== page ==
LEADER OF THE LIBERALS.
REPLY TO MR. VIGOR BROWN
A reply has been published in Wellington by Mr. T. M. Wilford, Leader of the Opposition, to the criticism of hie political attitude by Mr. J. Vigor Brown, M.P. for Napier. Mr. Wilford states that " when Messrs. Brown, McCallum, and Witty informed me on September 7 that they would not follow me as leader, I Accepted, the position and went to work and succeeded in forming the present; party of loyal, able, and staunch men which I now lead, and all was satisfactory. "Mr. Brown calls me to account for a rote I cast and a speech I made last week. May I reply to hill that my votes and speeches are no longer his concern, but the concern of the party I am at the head of.- This is'a plain, self-evident fact. "In regard to his.charge that I have been anything but a Liberal, I deny the same and assert that my whole life contradicts such a statement, and I also-deny that- Mr. Myers and I ever asked Mr. Sueaker for a separate as he states. " 'Seven or eight years ago,' states Mr. Visor Brown, ' the voting strength of the Liberal and "Reform Parties was considered to be exactly even, and every vote was important. I cannot forget that he landed with his foot on the soft pedal. This was his own statement.' Now what are the facta? I left New Zealand at the end of December, 1911, and returned just prior to Mr. Massey's no-confidence motion. The voting on that motion was : Massev 41. Mackenzie 33, with Mr. Lee and Mr. Craiaie paired. A majority of eight; not ' exactly even' as _ Mr. Vigor Brown, states. "I returned to New Zealandx with the i offer cabled to me of a portfolio in the Mackenzie Ministry in my pocket, which offer I had neither accepted nor . rejected, because I was so very ill when I received it, and was waiting until after the. voyage home to Fee if I was fit. to take it. and to discuss the question. When asked by the reporters on the vesfel what att'tude I was taking I remained silent until I had interviewed Mr. Mackenzie, whose Ministry I had the offer to join. I did not accept the portfolio, principally because of the constitution of the Ministry." Mr. Wilford quotes the Hansard report of a- speech that he made after this interview with Mr. Mackenzie, in which he explained the points of difference between him and the Ministry, and concluded by declaring his intention .of supporting it in the no-confidenc® division. He adds: "Since then I have been in opposition to the Masgey Government, though during the war, on the invitation of the then Leader of the Liberal Party, Sir Joseph . Ward, I accepted a place in the National Cabinet. The Liberal Party 1 to-day is solid, loyal, and growing in strength "and in public estimation^"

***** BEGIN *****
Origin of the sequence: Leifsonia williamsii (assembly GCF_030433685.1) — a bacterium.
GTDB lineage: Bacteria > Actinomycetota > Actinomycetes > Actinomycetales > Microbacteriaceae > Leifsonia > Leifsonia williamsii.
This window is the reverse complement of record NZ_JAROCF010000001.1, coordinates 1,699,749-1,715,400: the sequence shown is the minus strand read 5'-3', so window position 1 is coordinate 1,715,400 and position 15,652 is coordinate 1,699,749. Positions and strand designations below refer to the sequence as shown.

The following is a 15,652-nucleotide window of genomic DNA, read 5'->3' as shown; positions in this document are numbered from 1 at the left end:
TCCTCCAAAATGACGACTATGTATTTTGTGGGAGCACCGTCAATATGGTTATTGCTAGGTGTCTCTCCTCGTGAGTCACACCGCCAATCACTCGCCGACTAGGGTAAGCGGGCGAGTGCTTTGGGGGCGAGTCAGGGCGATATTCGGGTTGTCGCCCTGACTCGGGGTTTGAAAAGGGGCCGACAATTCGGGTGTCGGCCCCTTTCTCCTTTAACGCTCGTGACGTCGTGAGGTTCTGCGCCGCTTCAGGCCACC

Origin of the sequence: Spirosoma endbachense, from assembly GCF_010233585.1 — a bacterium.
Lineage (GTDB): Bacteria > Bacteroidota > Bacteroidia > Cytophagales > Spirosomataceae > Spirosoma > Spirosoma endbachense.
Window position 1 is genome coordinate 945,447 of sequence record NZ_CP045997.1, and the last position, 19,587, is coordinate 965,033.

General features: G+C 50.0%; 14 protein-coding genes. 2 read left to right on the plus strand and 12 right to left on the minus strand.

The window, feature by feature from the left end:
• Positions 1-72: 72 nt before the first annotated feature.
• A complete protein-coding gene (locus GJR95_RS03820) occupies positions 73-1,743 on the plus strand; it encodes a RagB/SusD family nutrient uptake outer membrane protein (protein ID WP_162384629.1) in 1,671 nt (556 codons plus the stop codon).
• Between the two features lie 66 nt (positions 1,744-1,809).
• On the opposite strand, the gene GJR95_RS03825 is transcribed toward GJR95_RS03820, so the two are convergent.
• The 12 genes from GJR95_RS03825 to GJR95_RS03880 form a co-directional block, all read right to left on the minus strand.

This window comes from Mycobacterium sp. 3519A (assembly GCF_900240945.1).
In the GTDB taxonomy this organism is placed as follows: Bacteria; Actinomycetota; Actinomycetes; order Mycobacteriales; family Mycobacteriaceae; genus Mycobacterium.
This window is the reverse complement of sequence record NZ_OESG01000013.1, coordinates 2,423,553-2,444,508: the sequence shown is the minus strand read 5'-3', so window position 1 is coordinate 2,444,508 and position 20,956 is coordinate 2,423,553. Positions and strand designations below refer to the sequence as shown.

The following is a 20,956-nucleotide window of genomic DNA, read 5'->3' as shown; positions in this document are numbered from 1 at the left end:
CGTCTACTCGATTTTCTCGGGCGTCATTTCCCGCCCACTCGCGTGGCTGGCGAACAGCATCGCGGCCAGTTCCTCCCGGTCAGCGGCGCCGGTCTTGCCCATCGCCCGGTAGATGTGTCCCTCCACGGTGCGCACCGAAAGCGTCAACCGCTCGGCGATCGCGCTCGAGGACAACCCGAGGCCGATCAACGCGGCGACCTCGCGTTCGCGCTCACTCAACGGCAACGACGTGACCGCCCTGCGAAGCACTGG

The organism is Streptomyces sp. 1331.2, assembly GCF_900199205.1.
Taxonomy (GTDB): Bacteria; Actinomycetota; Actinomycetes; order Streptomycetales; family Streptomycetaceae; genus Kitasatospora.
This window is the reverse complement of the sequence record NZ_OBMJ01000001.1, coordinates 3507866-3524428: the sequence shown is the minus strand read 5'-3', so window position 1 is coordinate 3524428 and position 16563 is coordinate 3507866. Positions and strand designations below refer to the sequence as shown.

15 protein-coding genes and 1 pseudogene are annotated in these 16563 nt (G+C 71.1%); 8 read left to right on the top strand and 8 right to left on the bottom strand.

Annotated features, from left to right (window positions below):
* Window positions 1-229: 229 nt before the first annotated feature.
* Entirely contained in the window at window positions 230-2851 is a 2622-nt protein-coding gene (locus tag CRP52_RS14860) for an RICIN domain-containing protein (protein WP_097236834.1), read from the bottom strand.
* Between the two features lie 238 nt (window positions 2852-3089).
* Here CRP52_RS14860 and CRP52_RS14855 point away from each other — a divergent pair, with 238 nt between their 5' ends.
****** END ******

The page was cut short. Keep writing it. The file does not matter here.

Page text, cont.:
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LEADER OF THE LIBERALS., New Zealand Herald, Volume LVII, Issue 17596, 8 October 1920
LEADER OF THE LIBERALS. New Zealand Herald, Volume LVII, Issue 17596, 8 October 1920
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